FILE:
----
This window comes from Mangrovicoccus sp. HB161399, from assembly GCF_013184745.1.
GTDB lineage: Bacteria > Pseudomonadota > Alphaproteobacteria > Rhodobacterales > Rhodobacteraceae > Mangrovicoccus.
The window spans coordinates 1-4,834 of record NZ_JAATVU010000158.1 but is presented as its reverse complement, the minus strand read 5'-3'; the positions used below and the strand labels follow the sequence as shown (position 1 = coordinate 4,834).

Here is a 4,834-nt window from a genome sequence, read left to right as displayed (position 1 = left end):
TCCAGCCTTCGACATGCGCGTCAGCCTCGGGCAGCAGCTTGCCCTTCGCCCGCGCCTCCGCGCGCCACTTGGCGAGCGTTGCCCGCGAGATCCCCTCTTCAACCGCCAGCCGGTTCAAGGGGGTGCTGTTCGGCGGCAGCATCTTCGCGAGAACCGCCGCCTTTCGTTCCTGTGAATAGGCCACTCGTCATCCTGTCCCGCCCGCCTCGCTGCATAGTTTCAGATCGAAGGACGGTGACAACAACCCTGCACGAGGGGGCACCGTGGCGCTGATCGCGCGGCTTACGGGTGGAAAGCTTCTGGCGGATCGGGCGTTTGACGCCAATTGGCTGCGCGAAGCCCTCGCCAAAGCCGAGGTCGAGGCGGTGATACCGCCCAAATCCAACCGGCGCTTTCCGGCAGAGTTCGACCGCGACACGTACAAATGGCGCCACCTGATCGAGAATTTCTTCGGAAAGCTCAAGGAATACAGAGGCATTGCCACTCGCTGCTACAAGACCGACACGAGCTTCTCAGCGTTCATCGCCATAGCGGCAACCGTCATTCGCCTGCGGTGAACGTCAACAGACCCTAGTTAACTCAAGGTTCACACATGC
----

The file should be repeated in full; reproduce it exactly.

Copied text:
This window comes from Mangrovicoccus sp. HB161399, from assembly GCF_013184745.1.
GTDB lineage: Bacteria > Pseudomonadota > Alphaproteobacteria > Rhodobacterales > Rhodobacteraceae > Mangrovicoccus.
The window spans coordinates 1-4,834 of record NZ_JAATVU010000158.1 but is presented as its reverse complement, the minus strand read 5'-3'; the positions used below and the strand labels follow the sequence as shown (position 1 = coordinate 4,834).

Here is a 4,834-nt window from a genome sequence, read left to right as displayed (position 1 = left end):
TCCAGCCTTCGACATGCGCGTCAGCCTCGGGCAGCAGCTTGCCCTTCGCCCGCGCCTCCGCGCGCCACTTGGCGAGCGTTGCCCGCGAGATCCCCTCTTCAACCGCCAGCCGGTTCAAGGGGGTGCTGTTCGGCGGCAGCATCTTCGCGAGAACCGCCGCCTTTCGTTCCTGTGAATAGGCCACTCGTCATCCTGTCCCGCCCGCCTCGCTGCATAGTTTCAGATCGAAGGACGGTGACAACAACCCTGCACGAGGGGGCACCGTGGCGCTGATCGCGCGGCTTACGGGTGGAAAGCTTCTGGCGGATCGGGCGTTTGACGCCAATTGGCTGCGCGAAGCCCTCGCCAAAGCCGAGGTCGAGGCGGTGATACCGCCCAAATCCAACCGGCGCTTTCCGGCAGAGTTCGACCGCGACACGTACAAATGGCGCCACCTGATCGAGAATTTCTTCGGAAAGCTCAAGGAATACAGAGGCATTGCCACTCGCTGCTACAAGACCGACACGAGCTTCTCAGCGTTCATCGCCATAGCGGCAACCGTCATTCGCCTGCGGTGAACGTCAACAGACCCTAGTTAACTCAAGGTTCACACATGC